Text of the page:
The district court found that American Sportsman and Burtness were liable for rent on the property for the months of June through December of 1979, a total of $9,727.12. After overruling Tkach's objections based on the parol evidence rule, the court allowed testimony regarding the alleged oral agreement on parking and concluded that the parties had indeed reached an oral agreement relating to the parking situation. Although the court further concluded that Tkach's failure to provide adequate parking was not the cause of the failure of the business, the court did award the sum of $3,000 on the counterclaim for "inconvenience" and "a minimal loss of customer generation". Judgment for Tkach was entered in the amount of $6,727.13 on March 25, 1981.

The following issues have been presented on appeal:

*787 1. Did the district court err in admitting evidence of the alleged oral agreement between the parties?

2. Did the district court err in concluding that Burtness was personally liable for the unpaid rent under the guaranty which he signed?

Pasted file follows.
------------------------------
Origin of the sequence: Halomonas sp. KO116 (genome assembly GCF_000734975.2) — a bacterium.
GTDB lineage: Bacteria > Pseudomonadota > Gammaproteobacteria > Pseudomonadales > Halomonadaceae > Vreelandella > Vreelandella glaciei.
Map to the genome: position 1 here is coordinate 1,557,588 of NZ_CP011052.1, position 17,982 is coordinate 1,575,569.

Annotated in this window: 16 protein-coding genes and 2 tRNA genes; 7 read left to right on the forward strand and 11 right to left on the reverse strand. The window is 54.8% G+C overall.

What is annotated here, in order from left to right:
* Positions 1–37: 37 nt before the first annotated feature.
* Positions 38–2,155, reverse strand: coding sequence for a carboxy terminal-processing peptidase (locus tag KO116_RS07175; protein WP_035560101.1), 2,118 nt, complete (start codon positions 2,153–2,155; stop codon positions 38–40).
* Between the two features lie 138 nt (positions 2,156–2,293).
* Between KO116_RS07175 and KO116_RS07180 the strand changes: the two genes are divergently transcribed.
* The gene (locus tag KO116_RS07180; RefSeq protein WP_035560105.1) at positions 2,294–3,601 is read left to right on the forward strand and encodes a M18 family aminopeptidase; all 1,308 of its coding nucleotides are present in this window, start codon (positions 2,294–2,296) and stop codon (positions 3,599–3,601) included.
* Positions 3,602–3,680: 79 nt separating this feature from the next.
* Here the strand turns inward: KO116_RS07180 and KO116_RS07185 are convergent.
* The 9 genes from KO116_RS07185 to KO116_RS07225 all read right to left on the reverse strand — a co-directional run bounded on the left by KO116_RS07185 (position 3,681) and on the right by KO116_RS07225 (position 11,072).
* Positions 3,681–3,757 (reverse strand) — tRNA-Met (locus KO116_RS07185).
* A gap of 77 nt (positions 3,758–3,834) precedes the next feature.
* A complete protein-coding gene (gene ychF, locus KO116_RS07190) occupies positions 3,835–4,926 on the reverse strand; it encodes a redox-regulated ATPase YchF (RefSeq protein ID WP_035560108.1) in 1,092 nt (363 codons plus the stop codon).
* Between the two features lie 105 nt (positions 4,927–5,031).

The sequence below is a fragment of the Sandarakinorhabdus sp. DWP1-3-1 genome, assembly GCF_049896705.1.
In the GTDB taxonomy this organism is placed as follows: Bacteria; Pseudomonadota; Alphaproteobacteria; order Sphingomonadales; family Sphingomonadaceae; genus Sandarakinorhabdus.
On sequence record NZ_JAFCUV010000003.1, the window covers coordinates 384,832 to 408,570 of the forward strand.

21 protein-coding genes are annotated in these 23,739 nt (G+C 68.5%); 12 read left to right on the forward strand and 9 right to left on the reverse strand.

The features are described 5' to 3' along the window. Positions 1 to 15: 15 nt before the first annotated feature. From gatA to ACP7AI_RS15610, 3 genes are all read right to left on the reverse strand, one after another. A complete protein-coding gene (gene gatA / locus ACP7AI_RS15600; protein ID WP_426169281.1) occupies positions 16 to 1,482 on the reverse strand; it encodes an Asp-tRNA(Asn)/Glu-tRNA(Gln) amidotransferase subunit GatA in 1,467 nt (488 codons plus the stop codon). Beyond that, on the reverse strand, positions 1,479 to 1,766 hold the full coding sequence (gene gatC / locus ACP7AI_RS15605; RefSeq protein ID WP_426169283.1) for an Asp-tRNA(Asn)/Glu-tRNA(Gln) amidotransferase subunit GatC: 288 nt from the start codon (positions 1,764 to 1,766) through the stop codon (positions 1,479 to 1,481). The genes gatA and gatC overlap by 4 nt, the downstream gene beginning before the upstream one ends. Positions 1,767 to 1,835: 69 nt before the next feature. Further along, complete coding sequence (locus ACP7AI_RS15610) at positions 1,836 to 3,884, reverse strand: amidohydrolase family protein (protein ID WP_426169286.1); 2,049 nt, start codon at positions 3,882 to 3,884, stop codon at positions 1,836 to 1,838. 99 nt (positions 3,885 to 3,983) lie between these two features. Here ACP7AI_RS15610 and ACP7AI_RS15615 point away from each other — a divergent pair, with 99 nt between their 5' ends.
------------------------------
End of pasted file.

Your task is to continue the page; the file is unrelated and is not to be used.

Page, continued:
3. Was the notice of breach sent by Tkach to American Sportsman and Burtness sufficient under the provisions of the lease?

4. Is it unjust to allow Tkach to retain certain improvements made to the property by American Sportsman and Burtness?

I

The appellants contend that 1) the district court erred in refusing to find that Tkach's breach of the parties' oral agreement amounted to a constructive eviction of the appellants, thereby excusing payment of rent; and, 2) the district court erred in awarding only $3,000 in damages on the counterclaim. We find it unnecessary to reach these issues, however, because we agree with the appellee that the district court erred in admitting testimony on the alleged oral agreement between the parties.

Initially, we must consider whether the parol evidence issue is properly before this court. The district court concluded that the parol evidence rule did not bar consideration of evidence of the alleged oral agreement in this case. Tkach, the appellee, has not filed a cross-appeal. In a previous case, this court has indicated that an appellee who fails to cross-appeal may not raise issues which the trial court resolved adversely to him to support the judgment. Judson PTO v. New Salem School Bd., 262 N.W.2d 502, 505 (N.D.1978). We note, however, that in that case the issue had not been properly raised in the trial court, and the court's discussion of the necessity of a cross-appeal was merely dicta.